A tale of colour and water

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Mai al Abria –

The Omani Society for Fine Arts (OSFA) of the Diwan of Royal Court launched on Monday the personal exhibition for the artist Fahad al Mamari.
The exhibition entitled “A Tale of Colour and Water” recites the story of watercolours in the life of the artist since he was a child.
The story started in 2003 when al Mamari received a professional training with some experts in the field, where he acquired several ideas and techniques on the use of watercolours. The exhibit, with Al Mamari’s thirty-five paintings, summarise the artist’s experience on watercolourpainting.
The exhibition was launched under the patronage of Nasr al Kindi, the Secretary-General of Royal Court Affairs in the headquarters of OSFA.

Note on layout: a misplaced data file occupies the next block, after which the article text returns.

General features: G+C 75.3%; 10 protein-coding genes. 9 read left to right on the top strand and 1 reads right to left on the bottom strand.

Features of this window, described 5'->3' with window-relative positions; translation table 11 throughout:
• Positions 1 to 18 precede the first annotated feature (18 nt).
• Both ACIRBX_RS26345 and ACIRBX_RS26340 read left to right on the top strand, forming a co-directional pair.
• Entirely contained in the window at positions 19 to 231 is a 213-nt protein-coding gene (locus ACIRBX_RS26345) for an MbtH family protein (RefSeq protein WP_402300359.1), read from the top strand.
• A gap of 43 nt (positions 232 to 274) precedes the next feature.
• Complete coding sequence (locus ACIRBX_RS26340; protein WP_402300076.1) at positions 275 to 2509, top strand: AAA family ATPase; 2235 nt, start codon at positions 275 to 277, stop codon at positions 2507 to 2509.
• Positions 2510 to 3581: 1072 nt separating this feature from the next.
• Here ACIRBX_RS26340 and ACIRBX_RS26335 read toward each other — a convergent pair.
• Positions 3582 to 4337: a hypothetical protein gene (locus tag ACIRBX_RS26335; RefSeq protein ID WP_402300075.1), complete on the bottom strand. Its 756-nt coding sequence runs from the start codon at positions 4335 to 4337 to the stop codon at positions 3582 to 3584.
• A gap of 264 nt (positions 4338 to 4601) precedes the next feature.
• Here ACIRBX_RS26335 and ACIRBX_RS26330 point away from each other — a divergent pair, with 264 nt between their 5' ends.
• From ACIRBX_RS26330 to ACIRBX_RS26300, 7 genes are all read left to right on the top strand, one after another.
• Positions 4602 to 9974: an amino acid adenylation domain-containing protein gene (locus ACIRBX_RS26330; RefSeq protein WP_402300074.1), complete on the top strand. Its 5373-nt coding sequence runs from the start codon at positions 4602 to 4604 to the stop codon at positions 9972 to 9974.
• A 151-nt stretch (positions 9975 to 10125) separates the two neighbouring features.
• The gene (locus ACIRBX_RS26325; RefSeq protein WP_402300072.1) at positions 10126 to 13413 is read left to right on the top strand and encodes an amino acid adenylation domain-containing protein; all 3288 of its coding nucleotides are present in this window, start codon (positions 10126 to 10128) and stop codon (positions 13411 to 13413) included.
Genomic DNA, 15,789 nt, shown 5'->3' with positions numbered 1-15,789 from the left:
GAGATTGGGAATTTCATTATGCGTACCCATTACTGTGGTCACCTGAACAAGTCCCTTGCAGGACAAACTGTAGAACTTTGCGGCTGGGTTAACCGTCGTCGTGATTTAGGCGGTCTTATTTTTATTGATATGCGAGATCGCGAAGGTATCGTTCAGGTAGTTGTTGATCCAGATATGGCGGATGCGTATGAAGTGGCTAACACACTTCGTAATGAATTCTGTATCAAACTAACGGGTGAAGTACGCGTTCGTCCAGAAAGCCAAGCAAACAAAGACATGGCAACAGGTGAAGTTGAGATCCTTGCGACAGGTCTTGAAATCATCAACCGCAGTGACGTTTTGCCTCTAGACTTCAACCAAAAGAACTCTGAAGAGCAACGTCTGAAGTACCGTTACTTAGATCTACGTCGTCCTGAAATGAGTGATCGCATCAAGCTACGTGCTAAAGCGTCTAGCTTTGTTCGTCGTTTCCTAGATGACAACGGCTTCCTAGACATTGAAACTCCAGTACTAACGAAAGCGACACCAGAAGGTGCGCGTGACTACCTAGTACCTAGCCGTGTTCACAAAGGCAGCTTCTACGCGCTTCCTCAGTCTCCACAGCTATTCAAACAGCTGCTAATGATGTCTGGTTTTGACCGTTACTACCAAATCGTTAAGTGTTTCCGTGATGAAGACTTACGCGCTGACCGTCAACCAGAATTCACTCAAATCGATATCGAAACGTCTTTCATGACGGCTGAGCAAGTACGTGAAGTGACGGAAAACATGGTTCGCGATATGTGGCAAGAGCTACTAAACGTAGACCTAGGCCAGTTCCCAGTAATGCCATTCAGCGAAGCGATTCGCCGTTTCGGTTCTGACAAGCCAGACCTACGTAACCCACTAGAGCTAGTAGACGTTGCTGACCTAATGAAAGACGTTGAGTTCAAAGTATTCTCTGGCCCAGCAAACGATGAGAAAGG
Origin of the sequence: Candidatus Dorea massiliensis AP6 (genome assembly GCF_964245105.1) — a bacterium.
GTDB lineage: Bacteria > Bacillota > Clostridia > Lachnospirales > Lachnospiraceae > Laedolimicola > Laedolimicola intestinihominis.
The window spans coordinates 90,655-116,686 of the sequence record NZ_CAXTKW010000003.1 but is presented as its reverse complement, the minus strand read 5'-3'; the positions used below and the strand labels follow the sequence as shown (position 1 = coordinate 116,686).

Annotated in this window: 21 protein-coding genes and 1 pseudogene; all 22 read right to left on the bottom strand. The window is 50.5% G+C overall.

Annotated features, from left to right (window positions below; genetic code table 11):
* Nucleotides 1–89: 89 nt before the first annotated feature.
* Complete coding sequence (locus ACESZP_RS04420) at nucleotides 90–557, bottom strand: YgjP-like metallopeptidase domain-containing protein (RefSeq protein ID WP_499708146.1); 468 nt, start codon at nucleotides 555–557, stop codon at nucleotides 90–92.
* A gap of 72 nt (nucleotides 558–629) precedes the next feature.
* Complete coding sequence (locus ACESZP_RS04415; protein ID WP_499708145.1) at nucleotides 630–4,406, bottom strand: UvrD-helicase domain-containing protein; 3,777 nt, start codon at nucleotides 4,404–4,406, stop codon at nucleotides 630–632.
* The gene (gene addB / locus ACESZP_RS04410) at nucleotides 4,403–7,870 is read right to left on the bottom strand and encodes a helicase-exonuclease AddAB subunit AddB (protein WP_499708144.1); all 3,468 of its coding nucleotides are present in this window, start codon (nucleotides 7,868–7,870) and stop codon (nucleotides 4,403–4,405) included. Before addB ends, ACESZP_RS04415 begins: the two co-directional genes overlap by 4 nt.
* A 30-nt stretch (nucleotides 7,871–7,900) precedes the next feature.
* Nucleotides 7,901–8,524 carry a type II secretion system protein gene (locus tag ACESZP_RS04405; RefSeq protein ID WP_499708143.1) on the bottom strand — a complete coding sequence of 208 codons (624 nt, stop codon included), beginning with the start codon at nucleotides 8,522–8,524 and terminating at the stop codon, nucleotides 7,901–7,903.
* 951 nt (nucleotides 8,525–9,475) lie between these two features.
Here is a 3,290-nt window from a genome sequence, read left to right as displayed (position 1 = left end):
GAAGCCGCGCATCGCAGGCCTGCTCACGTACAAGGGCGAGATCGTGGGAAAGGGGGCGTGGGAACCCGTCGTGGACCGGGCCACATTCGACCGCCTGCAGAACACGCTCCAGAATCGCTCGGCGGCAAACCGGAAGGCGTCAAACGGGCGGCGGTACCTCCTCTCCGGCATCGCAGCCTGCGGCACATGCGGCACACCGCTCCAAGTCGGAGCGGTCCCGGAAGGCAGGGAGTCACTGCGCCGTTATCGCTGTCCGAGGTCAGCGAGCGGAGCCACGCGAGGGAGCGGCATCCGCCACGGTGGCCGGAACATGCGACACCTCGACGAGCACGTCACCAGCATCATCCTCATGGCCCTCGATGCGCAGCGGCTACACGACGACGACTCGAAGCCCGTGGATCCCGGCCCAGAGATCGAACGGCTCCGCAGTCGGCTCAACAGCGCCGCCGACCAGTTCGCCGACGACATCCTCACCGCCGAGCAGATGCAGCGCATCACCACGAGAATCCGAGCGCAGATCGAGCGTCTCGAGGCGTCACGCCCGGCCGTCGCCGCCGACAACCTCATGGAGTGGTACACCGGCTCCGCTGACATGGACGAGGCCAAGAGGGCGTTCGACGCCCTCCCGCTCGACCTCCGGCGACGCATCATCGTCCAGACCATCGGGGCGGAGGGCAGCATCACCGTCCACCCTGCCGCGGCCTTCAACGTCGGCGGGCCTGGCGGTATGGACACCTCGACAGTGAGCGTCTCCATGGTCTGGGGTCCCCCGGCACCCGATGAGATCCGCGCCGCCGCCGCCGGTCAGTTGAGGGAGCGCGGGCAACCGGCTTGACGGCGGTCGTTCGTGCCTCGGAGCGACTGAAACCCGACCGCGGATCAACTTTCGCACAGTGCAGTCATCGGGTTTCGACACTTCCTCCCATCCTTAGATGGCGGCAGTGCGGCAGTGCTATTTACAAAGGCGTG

The first photo exhibited tells the whole story and the starting point of al Mamari, the “Village”, where he was first inspired by nature, calmness and beauty. For him, this image is an absolute success.
Other pictures showcase the historical, natural and urban features in Oman.
The natural scenes were carefully selected by the artist to make the visitors wander with his thinking in the scenic places in the Sultanate. The scenes take the visitor from the simple life at villages to the high mountains, wide farms and blue oceans and skies.
From the simple life of Wilayat of al Rustaq, the hometown of the artist, al Mamari moves the visitors to the historical al Rustaq castle and the crowd of people in the traditional markets; then to Al Jabal al Akhdhar, Khour Atana in Musandam, and finally to Wakkan village in Nakhal.
Watercolour painting is extremely old, dating perhaps to the cave paintings of Paleolithic Europe, but it is the most complicated technique in painting.
“The selection of old scenes in the era of development is to show that Oman is a land of originality, the thing that many countries lack”, Fahad explains. Some of the other charming paintings by the artist are the sunrise, the Al Hazm castle after rains, portrays of old people, boats on the shores, camel races, and traditional souqs.
Photos by Khalfan al Ruzaiqi